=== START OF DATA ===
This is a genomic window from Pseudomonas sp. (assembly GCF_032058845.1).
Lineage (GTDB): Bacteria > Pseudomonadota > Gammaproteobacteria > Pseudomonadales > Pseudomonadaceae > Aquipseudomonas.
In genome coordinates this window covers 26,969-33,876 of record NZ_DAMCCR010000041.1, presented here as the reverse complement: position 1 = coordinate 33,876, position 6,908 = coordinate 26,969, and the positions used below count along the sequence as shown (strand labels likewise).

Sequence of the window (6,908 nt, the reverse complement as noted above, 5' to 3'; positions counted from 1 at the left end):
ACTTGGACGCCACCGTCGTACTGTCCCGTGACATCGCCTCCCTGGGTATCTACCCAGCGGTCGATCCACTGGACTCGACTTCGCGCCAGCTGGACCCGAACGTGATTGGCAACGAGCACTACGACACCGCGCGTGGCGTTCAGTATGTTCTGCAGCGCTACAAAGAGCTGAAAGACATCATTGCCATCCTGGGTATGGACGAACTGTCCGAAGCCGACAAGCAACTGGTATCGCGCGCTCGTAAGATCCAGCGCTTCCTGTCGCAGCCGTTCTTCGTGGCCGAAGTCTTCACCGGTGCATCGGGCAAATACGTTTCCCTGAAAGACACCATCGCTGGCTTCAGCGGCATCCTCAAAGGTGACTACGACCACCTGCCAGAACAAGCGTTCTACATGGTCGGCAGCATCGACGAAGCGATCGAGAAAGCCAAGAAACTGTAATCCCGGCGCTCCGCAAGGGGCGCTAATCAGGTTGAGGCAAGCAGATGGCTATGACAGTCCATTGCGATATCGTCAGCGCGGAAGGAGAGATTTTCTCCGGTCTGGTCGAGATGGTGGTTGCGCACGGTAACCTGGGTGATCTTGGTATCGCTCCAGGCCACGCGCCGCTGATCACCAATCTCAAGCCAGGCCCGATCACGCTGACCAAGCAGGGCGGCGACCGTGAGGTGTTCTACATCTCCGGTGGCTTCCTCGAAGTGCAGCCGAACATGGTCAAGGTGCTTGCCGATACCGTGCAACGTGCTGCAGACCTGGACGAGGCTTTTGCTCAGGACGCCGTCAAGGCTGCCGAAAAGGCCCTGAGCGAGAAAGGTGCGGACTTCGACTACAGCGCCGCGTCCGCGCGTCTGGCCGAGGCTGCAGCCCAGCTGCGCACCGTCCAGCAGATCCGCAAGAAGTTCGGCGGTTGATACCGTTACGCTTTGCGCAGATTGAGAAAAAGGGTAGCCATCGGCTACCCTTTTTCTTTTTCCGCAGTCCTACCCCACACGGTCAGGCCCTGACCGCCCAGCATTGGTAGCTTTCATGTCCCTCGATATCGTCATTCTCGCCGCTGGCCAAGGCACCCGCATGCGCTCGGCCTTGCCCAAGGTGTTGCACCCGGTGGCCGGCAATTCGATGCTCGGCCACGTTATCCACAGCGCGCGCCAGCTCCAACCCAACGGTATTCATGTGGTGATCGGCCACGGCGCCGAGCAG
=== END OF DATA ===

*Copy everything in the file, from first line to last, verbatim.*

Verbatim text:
This is a genomic window from Pseudomonas sp. (assembly GCF_032058845.1).
Lineage (GTDB): Bacteria > Pseudomonadota > Gammaproteobacteria > Pseudomonadales > Pseudomonadaceae > Aquipseudomonas.
In genome coordinates this window covers 26,969-33,876 of record NZ_DAMCCR010000041.1, presented here as the reverse complement: position 1 = coordinate 33,876, position 6,908 = coordinate 26,969, and the positions used below count along the sequence as shown (strand labels likewise).

Sequence of the window (6,908 nt, the reverse complement as noted above, 5' to 3'; positions counted from 1 at the left end):
ACTTGGACGCCACCGTCGTACTGTCCCGTGACATCGCCTCCCTGGGTATCTACCCAGCGGTCGATCCACTGGACTCGACTTCGCGCCAGCTGGACCCGAACGTGATTGGCAACGAGCACTACGACACCGCGCGTGGCGTTCAGTATGTTCTGCAGCGCTACAAAGAGCTGAAAGACATCATTGCCATCCTGGGTATGGACGAACTGTCCGAAGCCGACAAGCAACTGGTATCGCGCGCTCGTAAGATCCAGCGCTTCCTGTCGCAGCCGTTCTTCGTGGCCGAAGTCTTCACCGGTGCATCGGGCAAATACGTTTCCCTGAAAGACACCATCGCTGGCTTCAGCGGCATCCTCAAAGGTGACTACGACCACCTGCCAGAACAAGCGTTCTACATGGTCGGCAGCATCGACGAAGCGATCGAGAAAGCCAAGAAACTGTAATCCCGGCGCTCCGCAAGGGGCGCTAATCAGGTTGAGGCAAGCAGATGGCTATGACAGTCCATTGCGATATCGTCAGCGCGGAAGGAGAGATTTTCTCCGGTCTGGTCGAGATGGTGGTTGCGCACGGTAACCTGGGTGATCTTGGTATCGCTCCAGGCCACGCGCCGCTGATCACCAATCTCAAGCCAGGCCCGATCACGCTGACCAAGCAGGGCGGCGACCGTGAGGTGTTCTACATCTCCGGTGGCTTCCTCGAAGTGCAGCCGAACATGGTCAAGGTGCTTGCCGATACCGTGCAACGTGCTGCAGACCTGGACGAGGCTTTTGCTCAGGACGCCGTCAAGGCTGCCGAAAAGGCCCTGAGCGAGAAAGGTGCGGACTTCGACTACAGCGCCGCGTCCGCGCGTCTGGCCGAGGCTGCAGCCCAGCTGCGCACCGTCCAGCAGATCCGCAAGAAGTTCGGCGGTTGATACCGTTACGCTTTGCGCAGATTGAGAAAAAGGGTAGCCATCGGCTACCCTTTTTCTTTTTCCGCAGTCCTACCCCACACGGTCAGGCCCTGACCGCCCAGCATTGGTAGCTTTCATGTCCCTCGATATCGTCATTCTCGCCGCTGGCCAAGGCACCCGCATGCGCTCGGCCTTGCCCAAGGTGTTGCACCCGGTGGCCGGCAATTCGATGCTCGGCCACGTTATCCACAGCGCGCGCCAGCTCCAACCCAACGGTATTCATGTGGTGATCGGCCACGGCGCCGAGCAG